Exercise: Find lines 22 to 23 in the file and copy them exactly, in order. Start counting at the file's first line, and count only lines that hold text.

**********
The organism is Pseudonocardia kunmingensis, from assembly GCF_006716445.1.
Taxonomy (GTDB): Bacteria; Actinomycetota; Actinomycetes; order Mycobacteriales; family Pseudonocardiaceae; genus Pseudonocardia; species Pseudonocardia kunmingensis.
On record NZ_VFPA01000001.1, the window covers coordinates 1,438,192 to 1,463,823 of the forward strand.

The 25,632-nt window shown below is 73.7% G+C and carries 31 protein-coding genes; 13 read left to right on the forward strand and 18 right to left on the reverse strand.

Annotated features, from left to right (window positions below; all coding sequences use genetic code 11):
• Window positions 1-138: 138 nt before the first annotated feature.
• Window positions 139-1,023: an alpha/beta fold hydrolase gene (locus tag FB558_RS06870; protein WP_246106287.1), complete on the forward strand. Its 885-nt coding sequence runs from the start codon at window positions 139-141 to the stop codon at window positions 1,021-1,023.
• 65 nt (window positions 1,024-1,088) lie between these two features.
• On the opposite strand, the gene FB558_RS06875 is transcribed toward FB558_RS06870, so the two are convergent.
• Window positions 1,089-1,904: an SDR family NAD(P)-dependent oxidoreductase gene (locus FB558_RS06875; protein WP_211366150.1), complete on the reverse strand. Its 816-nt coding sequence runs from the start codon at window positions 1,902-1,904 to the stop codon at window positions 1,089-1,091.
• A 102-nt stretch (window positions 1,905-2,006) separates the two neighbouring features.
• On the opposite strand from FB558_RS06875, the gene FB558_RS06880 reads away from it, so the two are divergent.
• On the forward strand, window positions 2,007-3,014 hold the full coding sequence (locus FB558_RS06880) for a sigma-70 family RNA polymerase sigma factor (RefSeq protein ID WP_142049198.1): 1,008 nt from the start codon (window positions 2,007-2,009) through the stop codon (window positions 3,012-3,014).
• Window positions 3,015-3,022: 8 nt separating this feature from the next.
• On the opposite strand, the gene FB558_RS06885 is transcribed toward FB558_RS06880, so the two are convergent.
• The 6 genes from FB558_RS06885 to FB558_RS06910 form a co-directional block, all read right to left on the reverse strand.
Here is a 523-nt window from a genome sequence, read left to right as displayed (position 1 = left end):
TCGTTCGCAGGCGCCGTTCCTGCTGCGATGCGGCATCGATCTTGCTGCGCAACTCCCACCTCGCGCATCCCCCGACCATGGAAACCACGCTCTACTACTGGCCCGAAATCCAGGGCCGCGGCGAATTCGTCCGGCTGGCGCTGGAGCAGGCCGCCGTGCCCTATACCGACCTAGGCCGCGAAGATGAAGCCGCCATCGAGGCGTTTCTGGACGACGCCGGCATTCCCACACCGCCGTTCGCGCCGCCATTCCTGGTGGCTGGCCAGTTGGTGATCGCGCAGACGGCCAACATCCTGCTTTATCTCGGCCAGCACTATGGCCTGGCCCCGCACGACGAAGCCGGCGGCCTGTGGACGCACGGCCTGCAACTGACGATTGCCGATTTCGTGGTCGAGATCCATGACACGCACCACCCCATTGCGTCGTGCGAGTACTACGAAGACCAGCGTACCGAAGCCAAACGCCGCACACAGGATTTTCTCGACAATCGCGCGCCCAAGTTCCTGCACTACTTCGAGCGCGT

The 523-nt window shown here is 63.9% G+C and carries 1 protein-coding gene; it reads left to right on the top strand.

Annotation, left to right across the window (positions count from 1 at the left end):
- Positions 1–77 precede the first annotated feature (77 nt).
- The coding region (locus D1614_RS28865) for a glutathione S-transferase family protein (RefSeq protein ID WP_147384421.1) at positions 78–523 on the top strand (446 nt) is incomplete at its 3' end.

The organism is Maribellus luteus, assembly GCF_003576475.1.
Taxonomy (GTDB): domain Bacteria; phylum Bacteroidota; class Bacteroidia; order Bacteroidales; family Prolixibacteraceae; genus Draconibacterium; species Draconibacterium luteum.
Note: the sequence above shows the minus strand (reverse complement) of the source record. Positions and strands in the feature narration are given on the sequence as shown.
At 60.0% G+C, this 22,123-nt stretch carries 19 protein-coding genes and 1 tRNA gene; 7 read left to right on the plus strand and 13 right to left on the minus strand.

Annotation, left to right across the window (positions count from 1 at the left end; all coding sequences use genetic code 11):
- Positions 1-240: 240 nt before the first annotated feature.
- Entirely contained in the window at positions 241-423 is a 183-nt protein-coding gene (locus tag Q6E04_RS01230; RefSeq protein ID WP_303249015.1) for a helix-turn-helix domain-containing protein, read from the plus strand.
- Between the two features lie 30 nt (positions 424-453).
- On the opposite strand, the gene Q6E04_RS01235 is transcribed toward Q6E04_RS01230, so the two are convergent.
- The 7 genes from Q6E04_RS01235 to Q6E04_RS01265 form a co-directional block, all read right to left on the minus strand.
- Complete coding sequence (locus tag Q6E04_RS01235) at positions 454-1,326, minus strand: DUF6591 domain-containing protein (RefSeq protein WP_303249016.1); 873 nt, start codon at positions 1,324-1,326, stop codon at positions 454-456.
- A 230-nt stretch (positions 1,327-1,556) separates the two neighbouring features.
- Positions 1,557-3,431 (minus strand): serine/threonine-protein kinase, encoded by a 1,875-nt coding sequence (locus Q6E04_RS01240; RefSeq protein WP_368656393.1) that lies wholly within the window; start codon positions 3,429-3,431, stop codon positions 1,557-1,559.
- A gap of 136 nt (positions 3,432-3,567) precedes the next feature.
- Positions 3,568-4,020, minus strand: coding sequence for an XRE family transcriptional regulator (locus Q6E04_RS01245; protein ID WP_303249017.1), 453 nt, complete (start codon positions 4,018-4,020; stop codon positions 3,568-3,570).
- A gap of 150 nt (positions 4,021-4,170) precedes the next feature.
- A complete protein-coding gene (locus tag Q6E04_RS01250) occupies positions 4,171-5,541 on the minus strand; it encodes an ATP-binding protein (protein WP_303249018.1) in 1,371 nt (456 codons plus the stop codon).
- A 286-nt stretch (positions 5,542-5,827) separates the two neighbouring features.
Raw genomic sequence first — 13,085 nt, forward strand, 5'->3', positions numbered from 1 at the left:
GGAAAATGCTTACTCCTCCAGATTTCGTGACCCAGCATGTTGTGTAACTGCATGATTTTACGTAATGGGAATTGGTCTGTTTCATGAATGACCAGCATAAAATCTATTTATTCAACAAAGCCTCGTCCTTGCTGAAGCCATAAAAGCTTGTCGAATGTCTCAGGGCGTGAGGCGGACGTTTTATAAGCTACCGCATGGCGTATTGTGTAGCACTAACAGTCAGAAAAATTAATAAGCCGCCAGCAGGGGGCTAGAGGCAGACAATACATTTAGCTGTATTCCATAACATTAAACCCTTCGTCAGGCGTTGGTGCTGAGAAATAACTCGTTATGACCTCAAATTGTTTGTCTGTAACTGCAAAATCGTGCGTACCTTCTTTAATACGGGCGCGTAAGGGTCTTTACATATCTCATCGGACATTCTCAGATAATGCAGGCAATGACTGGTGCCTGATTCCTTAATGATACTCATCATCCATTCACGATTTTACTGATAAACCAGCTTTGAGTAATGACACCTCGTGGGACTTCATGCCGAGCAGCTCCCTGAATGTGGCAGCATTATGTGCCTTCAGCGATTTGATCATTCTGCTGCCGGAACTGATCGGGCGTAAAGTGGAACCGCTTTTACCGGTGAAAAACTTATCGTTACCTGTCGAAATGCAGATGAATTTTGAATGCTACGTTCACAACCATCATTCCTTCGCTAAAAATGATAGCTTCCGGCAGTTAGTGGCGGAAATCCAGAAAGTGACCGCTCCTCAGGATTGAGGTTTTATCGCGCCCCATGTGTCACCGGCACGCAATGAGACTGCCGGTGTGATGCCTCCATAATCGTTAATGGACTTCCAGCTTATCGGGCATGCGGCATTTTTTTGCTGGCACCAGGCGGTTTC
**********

- The coding region (locus D1614_RS28865) for a glutathione S-transferase family protein (RefSeq protein ID WP_147384421.1) at positions 78–523 on the top strand (446 nt) is incomplete at its 3' end.

The organism is Maribellus luteus, assembly GCF_003576475.1.